7) The two best papers (in my opinion at least) I went to were each in the smaller sessions, not the plenary, which were often rather broad, not especially new to me and often extremely contentious. The ones I particularly liked were by Jim Harris who spoke about making a model of oil formation, or rather the formation of the potential for source rocks (vs the "trap rocks" that collect perhaps one percent of the oil that is formed and that serve as our oil sources. This model was a marvelous "systems" project and included continental drift, paleoclimate driven by the British Hadley climate model, paleo ocean currents and so on all of which would generate better or worse conditions for river runoff (with nutrients and sediments, in turn influencing phytoplankton production) , benthic oxygen levels and so on (I learned that absolute anoxia is not needed to form oil but low oxygen levels is), and temperatures (you need at least 15 C, thus Harris believes that much of the arctic -- where not continentally drifted -- will not produce too much oil). Then he ran a dynamic simulation from say 150 to 90 million years ago (when most oil was formed) with continents tooling around the world, climates warming and cooling, precipitating and not, rivers washing nutrients and sediments around and so on, phytoplankton blooming or not and settling into ocean basins etc. etc. The end result was the formation of the percent carbon in the sediments, and then these were oxidized or not, or washed away by ocean currents or not. All very complex but presented with beautiful dynamic software. He then predicted where the oil would be in e.g. Northern South America, and compared that with where in fact we have found it. Assuming he has not cheated (I am pretty sure he has not) it was a VERY impressive presentation with a wonderful "systems" view and wonderful 3 and 4D graphics. C. Fratelli and others in this session also gave very interesting presentations.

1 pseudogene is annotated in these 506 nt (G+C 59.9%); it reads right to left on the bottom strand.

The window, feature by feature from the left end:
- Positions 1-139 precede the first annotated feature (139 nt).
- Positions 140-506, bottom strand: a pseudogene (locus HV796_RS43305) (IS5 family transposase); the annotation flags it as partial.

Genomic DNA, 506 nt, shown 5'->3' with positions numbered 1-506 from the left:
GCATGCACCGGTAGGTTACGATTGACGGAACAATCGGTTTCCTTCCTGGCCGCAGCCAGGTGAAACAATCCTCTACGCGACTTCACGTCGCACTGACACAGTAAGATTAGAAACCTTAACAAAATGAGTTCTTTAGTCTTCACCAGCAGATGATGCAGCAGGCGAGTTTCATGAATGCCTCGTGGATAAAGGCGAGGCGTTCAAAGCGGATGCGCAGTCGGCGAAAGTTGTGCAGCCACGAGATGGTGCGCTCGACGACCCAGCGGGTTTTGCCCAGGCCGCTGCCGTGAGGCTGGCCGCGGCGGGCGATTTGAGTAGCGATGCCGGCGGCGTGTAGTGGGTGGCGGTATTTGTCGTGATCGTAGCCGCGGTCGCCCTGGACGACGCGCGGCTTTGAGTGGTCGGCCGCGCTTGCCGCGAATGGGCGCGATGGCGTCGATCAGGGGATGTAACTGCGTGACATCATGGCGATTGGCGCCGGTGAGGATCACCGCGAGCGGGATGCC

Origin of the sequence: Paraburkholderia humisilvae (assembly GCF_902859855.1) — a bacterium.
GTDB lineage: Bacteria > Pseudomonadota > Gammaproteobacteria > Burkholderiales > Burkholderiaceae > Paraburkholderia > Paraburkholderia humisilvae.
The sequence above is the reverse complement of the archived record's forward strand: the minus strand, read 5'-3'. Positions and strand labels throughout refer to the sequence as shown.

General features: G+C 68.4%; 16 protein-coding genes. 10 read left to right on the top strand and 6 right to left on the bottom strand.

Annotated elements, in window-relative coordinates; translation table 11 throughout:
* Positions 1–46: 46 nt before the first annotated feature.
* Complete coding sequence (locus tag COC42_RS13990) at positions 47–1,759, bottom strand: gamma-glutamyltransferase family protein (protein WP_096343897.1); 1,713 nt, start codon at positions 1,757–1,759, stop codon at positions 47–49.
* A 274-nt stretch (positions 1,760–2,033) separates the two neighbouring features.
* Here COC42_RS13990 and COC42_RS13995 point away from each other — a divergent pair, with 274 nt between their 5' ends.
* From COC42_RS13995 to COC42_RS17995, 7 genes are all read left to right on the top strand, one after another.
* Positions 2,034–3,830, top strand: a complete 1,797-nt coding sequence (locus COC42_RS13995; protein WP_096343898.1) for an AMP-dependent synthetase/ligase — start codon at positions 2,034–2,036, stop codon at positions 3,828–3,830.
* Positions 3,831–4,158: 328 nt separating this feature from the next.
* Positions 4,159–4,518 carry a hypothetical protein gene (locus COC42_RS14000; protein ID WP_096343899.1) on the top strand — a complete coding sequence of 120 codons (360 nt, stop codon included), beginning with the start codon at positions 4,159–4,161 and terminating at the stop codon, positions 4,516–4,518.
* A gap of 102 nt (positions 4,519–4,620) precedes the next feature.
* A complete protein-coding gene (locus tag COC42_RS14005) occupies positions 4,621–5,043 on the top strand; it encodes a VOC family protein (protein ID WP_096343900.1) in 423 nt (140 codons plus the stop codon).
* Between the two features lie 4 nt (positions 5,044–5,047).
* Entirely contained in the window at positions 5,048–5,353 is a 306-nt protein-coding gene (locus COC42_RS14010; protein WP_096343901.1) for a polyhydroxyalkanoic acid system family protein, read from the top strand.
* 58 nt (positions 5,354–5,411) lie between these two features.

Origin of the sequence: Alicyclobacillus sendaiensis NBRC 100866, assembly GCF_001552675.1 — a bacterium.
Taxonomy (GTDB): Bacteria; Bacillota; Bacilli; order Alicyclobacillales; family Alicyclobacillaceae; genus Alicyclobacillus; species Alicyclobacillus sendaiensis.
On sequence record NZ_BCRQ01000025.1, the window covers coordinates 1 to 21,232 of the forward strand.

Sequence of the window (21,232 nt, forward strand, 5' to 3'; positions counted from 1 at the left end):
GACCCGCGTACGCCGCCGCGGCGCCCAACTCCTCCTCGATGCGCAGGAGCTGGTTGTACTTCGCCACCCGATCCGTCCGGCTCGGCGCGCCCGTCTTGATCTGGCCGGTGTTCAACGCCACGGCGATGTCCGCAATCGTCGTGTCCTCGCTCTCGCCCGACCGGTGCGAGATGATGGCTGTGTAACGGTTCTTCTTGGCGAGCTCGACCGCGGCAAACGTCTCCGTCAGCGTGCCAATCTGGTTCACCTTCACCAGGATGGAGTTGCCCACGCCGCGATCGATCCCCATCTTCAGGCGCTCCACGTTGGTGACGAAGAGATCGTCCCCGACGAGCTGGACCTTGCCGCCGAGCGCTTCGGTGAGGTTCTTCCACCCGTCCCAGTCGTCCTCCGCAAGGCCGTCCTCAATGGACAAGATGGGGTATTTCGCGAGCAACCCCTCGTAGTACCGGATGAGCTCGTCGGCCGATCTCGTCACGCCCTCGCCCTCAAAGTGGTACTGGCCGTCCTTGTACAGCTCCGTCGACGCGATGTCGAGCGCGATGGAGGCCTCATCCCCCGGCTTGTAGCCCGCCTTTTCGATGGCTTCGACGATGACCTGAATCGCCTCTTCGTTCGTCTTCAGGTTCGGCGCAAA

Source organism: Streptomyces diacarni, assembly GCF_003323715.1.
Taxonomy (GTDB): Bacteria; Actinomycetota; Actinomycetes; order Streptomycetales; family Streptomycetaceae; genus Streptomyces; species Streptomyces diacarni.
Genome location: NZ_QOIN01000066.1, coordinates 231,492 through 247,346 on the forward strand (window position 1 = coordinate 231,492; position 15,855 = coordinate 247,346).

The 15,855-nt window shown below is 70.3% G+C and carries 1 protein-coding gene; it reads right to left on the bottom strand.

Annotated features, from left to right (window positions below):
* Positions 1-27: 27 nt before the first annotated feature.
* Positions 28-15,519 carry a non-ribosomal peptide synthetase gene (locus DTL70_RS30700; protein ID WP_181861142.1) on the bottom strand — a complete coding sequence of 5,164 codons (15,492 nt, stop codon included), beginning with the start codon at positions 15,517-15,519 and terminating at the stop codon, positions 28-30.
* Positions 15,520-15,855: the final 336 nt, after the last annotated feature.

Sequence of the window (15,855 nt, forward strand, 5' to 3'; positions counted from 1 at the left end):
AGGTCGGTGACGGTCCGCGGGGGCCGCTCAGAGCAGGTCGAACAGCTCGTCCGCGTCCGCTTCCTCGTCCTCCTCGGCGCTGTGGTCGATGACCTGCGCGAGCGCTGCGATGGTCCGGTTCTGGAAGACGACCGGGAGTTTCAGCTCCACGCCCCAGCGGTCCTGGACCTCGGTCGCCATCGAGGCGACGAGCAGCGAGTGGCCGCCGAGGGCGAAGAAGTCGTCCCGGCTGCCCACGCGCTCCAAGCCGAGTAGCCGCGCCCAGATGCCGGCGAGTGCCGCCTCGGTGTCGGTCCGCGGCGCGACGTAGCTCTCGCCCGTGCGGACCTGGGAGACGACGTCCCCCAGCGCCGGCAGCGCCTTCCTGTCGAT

8) The second really impressive presentation for me was by Paul Nadeau. I was sitting next to Colin Campbell and Jean Laherrere and Colin said "Watch this, this will be great" and afterwards Jean said "That was truly wonderful (as did Charlie). His paper was about the "golden zone", a layer in the earth characterized by temperatures of from 60 to 120 degrees C within which 90+ percent of oil has been found and 80 plus percent of gas. But this layer is found at different depths, deeper (?4000 meters) in the North Sea and shallower at (1000 M ) off of, for example, Mumbai, India. Most of the exploration and test drilling near Mumbai (or Bombay) was at the wrong depth, too deep! (Although I don't know why they did not hit oil on the way down). This shows clearly that we have explored most of the "sweet spots" in the earth -- not by understanding the golden zone concept but empirically-- and is I think further evidence that we are unlikely to find too much additional oil by e.g. drilling deeper where we have already found oil. The paper was clear, critically important, extremely interesting and I though beautifully presented.